Superkilen is a kaleidoscope of culture and creativity located in the heart of Copenhagen’s Nørrebro district. This urban park is divided into three main areas, each with its distinct character: The Red Square, The Black Market, and The Green Park. 

Opened to the public in 2012, Superkilen celebrates diversity, featuring over 100 objects from more than 60 different countries. From Moroccan fountains to Russian neon signs, each element tells the story of the area’s international residents. 

The park is not just a place for relaxation and recreation; it’s a living exhibition of global culture and inclusivity, encouraging community interaction and understanding.

3. The Goods Line, Sydney, Australia

Inspired by the High Line in New York, The Goods Line in Sydney is a testament to the power of adaptive reuse. 

What was once an industrial railway line has been transformed into a vibrant urban corridor, connecting the Railway Square area with the Darling Harbour. This public space blends nature with infrastructure, featuring a walking and cycling path, study pods, and public art installations.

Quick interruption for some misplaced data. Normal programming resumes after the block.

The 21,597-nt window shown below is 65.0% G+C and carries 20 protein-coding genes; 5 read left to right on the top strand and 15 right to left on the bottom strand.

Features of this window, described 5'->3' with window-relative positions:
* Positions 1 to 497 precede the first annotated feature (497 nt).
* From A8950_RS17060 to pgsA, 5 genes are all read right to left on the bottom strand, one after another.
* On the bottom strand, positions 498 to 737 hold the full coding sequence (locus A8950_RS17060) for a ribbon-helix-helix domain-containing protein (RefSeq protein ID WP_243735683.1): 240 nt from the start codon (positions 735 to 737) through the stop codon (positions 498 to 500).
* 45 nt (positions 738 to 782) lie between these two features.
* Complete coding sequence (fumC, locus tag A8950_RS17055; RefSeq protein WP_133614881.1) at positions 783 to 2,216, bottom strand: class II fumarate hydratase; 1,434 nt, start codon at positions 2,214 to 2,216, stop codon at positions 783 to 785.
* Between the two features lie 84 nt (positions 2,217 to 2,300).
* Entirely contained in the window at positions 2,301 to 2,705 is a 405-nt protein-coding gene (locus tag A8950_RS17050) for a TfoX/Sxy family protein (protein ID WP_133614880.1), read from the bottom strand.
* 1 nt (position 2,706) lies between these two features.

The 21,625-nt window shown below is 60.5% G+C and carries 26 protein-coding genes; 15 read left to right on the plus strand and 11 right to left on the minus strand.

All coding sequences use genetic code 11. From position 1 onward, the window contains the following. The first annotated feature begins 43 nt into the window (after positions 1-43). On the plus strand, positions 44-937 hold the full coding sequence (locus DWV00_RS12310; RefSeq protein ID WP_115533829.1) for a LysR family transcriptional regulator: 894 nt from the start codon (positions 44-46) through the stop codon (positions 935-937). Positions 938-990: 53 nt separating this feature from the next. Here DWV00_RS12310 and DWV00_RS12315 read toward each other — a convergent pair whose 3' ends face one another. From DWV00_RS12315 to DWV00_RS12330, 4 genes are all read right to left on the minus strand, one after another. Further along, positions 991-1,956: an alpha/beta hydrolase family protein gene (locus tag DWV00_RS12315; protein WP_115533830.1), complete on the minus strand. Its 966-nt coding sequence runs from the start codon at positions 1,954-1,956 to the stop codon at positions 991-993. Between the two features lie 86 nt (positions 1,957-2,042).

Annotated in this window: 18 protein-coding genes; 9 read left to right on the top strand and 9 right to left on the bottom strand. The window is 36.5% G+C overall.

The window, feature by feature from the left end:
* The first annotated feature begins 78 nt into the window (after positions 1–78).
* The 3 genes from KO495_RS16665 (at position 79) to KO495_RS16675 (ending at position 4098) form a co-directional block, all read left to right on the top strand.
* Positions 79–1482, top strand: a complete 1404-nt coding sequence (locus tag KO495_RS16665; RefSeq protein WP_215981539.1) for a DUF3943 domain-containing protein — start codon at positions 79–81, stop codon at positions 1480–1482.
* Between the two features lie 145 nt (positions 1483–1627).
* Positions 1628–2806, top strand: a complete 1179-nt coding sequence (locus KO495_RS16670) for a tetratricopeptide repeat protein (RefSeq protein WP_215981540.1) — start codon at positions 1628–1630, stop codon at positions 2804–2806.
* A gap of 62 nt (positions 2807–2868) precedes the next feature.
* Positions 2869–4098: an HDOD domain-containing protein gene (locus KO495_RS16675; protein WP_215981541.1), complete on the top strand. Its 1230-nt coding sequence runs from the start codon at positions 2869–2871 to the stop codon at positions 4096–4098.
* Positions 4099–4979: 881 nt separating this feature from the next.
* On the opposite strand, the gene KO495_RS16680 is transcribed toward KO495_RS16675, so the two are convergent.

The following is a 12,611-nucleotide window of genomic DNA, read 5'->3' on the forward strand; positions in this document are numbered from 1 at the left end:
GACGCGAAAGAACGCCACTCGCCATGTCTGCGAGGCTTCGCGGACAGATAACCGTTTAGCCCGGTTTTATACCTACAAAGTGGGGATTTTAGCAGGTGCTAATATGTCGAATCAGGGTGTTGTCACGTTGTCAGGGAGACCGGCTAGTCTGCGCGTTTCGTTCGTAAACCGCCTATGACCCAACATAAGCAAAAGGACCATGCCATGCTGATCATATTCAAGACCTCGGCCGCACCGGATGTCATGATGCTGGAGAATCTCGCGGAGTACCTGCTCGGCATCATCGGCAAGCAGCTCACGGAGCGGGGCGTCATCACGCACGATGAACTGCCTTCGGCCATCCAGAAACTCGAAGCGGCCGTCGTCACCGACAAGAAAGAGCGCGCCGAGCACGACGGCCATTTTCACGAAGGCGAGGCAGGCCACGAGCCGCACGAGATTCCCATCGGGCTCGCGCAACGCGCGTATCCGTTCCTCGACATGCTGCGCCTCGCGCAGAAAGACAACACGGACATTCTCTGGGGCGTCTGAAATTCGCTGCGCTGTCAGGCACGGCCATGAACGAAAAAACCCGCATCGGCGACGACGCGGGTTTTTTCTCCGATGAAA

Since its opening in 2015, The Goods Line has become a social spine for Sydney, encouraging innovation and collaboration among its universities, cultural institutions, and creative industries. It’s a place where history meets modernity, fostering a sense of community in the heart of the city.

4. Cheonggyecheon Stream Restoration, Seoul, South Korea

The Cheonggyecheon Stream is a symbol of resilience and renewal in Seoul. This 10.9-kilometer-long public recreation space was once buried under concrete and an elevated highway. 

In 2005, after extensive restoration efforts, the stream was brought back to life, offering a peaceful refuge in the bustling city. The project has improved urban climate, water quality, and biodiversity, while also becoming a popular pedestrian thoroughfare.